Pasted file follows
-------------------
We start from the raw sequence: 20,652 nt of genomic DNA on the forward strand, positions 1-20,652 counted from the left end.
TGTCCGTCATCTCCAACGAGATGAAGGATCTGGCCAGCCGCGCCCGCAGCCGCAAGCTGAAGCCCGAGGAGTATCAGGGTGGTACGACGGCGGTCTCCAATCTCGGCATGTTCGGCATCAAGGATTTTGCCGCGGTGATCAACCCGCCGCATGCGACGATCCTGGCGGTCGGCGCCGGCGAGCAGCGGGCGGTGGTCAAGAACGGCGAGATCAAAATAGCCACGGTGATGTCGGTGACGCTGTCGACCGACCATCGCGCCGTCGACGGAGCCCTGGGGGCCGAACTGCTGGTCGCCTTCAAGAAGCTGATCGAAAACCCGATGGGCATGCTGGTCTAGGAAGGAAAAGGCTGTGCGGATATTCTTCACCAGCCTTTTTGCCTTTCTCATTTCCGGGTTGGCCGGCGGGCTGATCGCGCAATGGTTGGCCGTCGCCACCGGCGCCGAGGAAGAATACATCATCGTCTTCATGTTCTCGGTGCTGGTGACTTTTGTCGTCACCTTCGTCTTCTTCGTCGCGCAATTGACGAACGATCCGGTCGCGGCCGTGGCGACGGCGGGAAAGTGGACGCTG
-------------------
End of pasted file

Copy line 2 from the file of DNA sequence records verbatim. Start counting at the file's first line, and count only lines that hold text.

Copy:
TGTCCGTCATCTCCAACGAGATGAAGGATCTGGCCAGCCGCGCCCGCAGCCGCAAGCTGAAGCCCGAGGAGTATCAGGGTGGTACGACGGCGGTCTCCAATCTCGGCATGTTCGGCATCAAGGATTTTGCCGCGGTGATCAACCCGCCGCATGCGACGATCCTGGCGGTCGGCGCCGGCGAGCAGCGGGCGGTGGTCAAGAACGGCGAGATCAAAATAGCCACGGTGATGTCGGTGACGCTGTCGACCGACCATCGCGCCGTCGACGGAGCCCTGGGGGCCGAACTGCTGGTCGCCTTCAAGAAGCTGATCGAAAACCCGATGGGCATGCTGGTCTAGGAAGGAAAAGGCTGTGCGGATATTCTTCACCAGCCTTTTTGCCTTTCTCATTTCCGGGTTGGCCGGCGGGCTGATCGCGCAATGGTTGGCCGTCGCCACCGGCGCCGAGGAAGAATACATCATCGTCTTCATGTTCTCGGTGCTGGTGACTTTTGTCGTCACCTTCGTCTTCTTCGTCGCGCAATTGACGAACGATCCGGTCGCGGCCGTGGCGACGGCGGGAAAGTGGACGCTG